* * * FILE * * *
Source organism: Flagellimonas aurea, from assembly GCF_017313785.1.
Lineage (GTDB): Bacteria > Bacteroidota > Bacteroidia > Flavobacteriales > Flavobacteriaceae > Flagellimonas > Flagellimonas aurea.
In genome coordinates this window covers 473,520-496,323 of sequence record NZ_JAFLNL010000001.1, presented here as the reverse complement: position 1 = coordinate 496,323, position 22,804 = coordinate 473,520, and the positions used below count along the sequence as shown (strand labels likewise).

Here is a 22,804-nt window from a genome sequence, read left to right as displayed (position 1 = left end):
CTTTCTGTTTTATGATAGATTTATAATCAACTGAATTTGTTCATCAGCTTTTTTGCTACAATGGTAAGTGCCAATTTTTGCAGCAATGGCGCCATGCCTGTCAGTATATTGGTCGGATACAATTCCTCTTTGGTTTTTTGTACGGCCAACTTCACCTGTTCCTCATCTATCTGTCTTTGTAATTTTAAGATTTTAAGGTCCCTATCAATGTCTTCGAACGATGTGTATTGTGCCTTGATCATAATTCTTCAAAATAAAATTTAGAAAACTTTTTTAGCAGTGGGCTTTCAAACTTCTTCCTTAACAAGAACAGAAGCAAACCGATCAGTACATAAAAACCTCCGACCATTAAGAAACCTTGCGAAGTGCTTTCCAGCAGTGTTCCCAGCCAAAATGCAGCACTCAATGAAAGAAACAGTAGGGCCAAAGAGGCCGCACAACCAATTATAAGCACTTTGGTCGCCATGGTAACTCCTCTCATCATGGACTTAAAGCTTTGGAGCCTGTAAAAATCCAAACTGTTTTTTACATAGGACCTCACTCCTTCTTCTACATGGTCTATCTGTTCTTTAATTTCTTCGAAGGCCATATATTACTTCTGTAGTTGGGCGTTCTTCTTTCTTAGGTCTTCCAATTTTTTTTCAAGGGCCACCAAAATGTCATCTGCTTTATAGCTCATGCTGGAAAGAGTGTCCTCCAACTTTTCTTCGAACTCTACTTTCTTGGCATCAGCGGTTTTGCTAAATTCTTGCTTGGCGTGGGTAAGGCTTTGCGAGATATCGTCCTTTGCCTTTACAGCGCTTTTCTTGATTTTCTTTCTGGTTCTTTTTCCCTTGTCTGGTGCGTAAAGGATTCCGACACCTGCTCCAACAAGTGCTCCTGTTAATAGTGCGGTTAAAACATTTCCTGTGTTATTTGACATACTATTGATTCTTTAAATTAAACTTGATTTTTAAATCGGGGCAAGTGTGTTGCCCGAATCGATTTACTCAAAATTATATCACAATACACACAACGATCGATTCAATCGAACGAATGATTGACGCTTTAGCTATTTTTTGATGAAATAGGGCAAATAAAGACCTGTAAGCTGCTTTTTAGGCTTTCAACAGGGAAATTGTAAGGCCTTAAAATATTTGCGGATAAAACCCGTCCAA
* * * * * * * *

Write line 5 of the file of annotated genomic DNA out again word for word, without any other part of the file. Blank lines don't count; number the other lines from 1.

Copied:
CTTTCTGTTTTATGATAGATTTATAATCAACTGAATTTGTTCATCAGCTTTTTTGCTACAATGGTAAGTGCCAATTTTTGCAGCAATGGCGCCATGCCTGTCAGTATATTGGTCGGATACAATTCCTCTTTGGTTTTTTGTACGGCCAACTTCACCTGTTCCTCATCTATCTGTCTTTGTAATTTTAAGATTTTAAGGTCCCTATCAATGTCTTCGAACGATGTGTATTGTGCCTTGATCATAATTCTTCAAAATAAAATTTAGAAAACTTTTTTAGCAGTGGGCTTTCAAACTTCTTCCTTAACAAGAACAGAAGCAAACCGATCAGTACATAAAAACCTCCGACCATTAAGAAACCTTGCGAAGTGCTTTCCAGCAGTGTTCCCAGCCAAAATGCAGCACTCAATGAAAGAAACAGTAGGGCCAAAGAGGCCGCACAACCAATTATAAGCACTTTGGTCGCCATGGTAACTCCTCTCATCATGGACTTAAAGCTTTGGAGCCTGTAAAAATCCAAACTGTTTTTTACATAGGACCTCACTCCTTCTTCTACATGGTCTATCTGTTCTTTAATTTCTTCGAAGGCCATATATTACTTCTGTAGTTGGGCGTTCTTCTTTCTTAGGTCTTCCAATTTTTTTTCAAGGGCCACCAAAATGTCATCTGCTTTATAGCTCATGCTGGAAAGAGTGTCCTCCAACTTTTCTTCGAACTCTACTTTCTTGGCATCAGCGGTTTTGCTAAATTCTTGCTTGGCGTGGGTAAGGCTTTGCGAGATATCGTCCTTTGCCTTTACAGCGCTTTTCTTGATTTTCTTTCTGGTTCTTTTTCCCTTGTCTGGTGCGTAAAGGATTCCGACACCTGCTCCAACAAGTGCTCCTGTTAATAGTGCGGTTAAAACATTTCCTGTGTTATTTGACATACTATTGATTCTTTAAATTAAACTTGATTTTTAAATCGGGGCAAGTGTGTTGCCCGAATCGATTTACTCAAAATTATATCACAATACACACAACGATCGATTCAATCGAACGAATGATTGACGCTTTAGCTATTTTTTGATGAAATAGGGCAAATAAAGACCTGTAAGCTGCTTTTTAGGCTTTCAACAGGGAAATTGTAAGGCCTTAAAATATTTGCGGATAAAACCCGTCCAA